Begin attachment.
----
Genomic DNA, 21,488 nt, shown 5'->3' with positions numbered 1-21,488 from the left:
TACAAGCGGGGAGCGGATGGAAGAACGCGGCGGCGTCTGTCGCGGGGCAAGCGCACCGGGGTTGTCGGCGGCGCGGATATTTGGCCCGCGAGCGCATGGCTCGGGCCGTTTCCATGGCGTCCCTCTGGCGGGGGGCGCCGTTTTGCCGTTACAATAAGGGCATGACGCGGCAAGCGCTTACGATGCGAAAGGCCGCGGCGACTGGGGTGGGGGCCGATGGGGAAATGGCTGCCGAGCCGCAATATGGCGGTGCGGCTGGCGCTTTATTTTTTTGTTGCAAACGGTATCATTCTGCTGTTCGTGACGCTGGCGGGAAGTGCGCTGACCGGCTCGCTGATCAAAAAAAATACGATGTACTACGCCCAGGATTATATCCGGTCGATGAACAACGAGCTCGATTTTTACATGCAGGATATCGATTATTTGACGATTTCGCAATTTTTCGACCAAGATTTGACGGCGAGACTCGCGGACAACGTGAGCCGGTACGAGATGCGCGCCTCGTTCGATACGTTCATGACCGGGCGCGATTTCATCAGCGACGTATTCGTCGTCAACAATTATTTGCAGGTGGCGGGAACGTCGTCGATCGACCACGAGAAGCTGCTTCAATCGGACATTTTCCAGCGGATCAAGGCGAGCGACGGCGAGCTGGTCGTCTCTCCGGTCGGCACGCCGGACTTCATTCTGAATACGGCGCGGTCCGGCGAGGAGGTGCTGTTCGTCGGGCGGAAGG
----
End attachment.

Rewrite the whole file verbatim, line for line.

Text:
Genomic DNA, 21,488 nt, shown 5'->3' with positions numbered 1-21,488 from the left:
TACAAGCGGGGAGCGGATGGAAGAACGCGGCGGCGTCTGTCGCGGGGCAAGCGCACCGGGGTTGTCGGCGGCGCGGATATTTGGCCCGCGAGCGCATGGCTCGGGCCGTTTCCATGGCGTCCCTCTGGCGGGGGGCGCCGTTTTGCCGTTACAATAAGGGCATGACGCGGCAAGCGCTTACGATGCGAAAGGCCGCGGCGACTGGGGTGGGGGCCGATGGGGAAATGGCTGCCGAGCCGCAATATGGCGGTGCGGCTGGCGCTTTATTTTTTTGTTGCAAACGGTATCATTCTGCTGTTCGTGACGCTGGCGGGAAGTGCGCTGACCGGCTCGCTGATCAAAAAAAATACGATGTACTACGCCCAGGATTATATCCGGTCGATGAACAACGAGCTCGATTTTTACATGCAGGATATCGATTATTTGACGATTTCGCAATTTTTCGACCAAGATTTGACGGCGAGACTCGCGGACAACGTGAGCCGGTACGAGATGCGCGCCTCGTTCGATACGTTCATGACCGGGCGCGATTTCATCAGCGACGTATTCGTCGTCAACAATTATTTGCAGGTGGCGGGAACGTCGTCGATCGACCACGAGAAGCTGCTTCAATCGGACATTTTCCAGCGGATCAAGGCGAGCGACGGCGAGCTGGTCGTCTCTCCGGTCGGCACGCCGGACTTCATTCTGAATACGGCGCGGTCCGGCGAGGAGGTGCTGTTCGTCGGGCGGAAGG